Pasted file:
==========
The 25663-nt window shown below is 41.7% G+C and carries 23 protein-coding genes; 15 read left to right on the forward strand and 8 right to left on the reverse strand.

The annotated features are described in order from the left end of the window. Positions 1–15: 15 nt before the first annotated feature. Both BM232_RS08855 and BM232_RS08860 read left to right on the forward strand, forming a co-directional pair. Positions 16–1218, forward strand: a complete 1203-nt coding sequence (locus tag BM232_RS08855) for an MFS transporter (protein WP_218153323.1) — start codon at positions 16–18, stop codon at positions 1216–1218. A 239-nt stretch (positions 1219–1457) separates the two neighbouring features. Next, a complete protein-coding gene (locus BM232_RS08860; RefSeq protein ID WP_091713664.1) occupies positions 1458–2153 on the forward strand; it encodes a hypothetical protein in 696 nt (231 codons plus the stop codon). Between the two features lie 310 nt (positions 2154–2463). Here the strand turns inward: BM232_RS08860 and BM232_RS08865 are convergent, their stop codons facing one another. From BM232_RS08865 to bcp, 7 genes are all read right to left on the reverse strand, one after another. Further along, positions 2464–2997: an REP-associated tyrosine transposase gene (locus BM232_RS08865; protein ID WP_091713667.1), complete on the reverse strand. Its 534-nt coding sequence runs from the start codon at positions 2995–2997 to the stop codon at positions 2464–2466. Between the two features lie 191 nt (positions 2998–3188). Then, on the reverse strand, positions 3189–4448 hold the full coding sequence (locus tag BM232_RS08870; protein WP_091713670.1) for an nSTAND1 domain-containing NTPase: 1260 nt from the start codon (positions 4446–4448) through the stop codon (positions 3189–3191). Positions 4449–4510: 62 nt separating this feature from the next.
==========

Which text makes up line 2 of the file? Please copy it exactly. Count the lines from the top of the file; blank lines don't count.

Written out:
The annotated features are described in order from the left end of the window. Positions 1–15: 15 nt before the first annotated feature. Both BM232_RS08855 and BM232_RS08860 read left to right on the forward strand, forming a co-directional pair. Positions 16–1218, forward strand: a complete 1203-nt coding sequence (locus tag BM232_RS08855) for an MFS transporter (protein WP_218153323.1) — start codon at positions 16–18, stop codon at positions 1216–1218. A 239-nt stretch (positions 1219–1457) separates the two neighbouring features. Next, a complete protein-coding gene (locus BM232_RS08860; RefSeq protein ID WP_091713664.1) occupies positions 1458–2153 on the forward strand; it encodes a hypothetical protein in 696 nt (231 codons plus the stop codon). Between the two features lie 310 nt (positions 2154–2463). Here the strand turns inward: BM232_RS08860 and BM232_RS08865 are convergent, their stop codons facing one another. From BM232_RS08865 to bcp, 7 genes are all read right to left on the reverse strand, one after another. Further along, positions 2464–2997: an REP-associated tyrosine transposase gene (locus BM232_RS08865; protein ID WP_091713667.1), complete on the reverse strand. Its 534-nt coding sequence runs from the start codon at positions 2995–2997 to the stop codon at positions 2464–2466. Between the two features lie 191 nt (positions 2998–3188). Then, on the reverse strand, positions 3189–4448 hold the full coding sequence (locus tag BM232_RS08870; protein WP_091713670.1) for an nSTAND1 domain-containing NTPase: 1260 nt from the start codon (positions 4446–4448) through the stop codon (positions 3189–3191). Positions 4449–4510: 62 nt separating this feature from the next.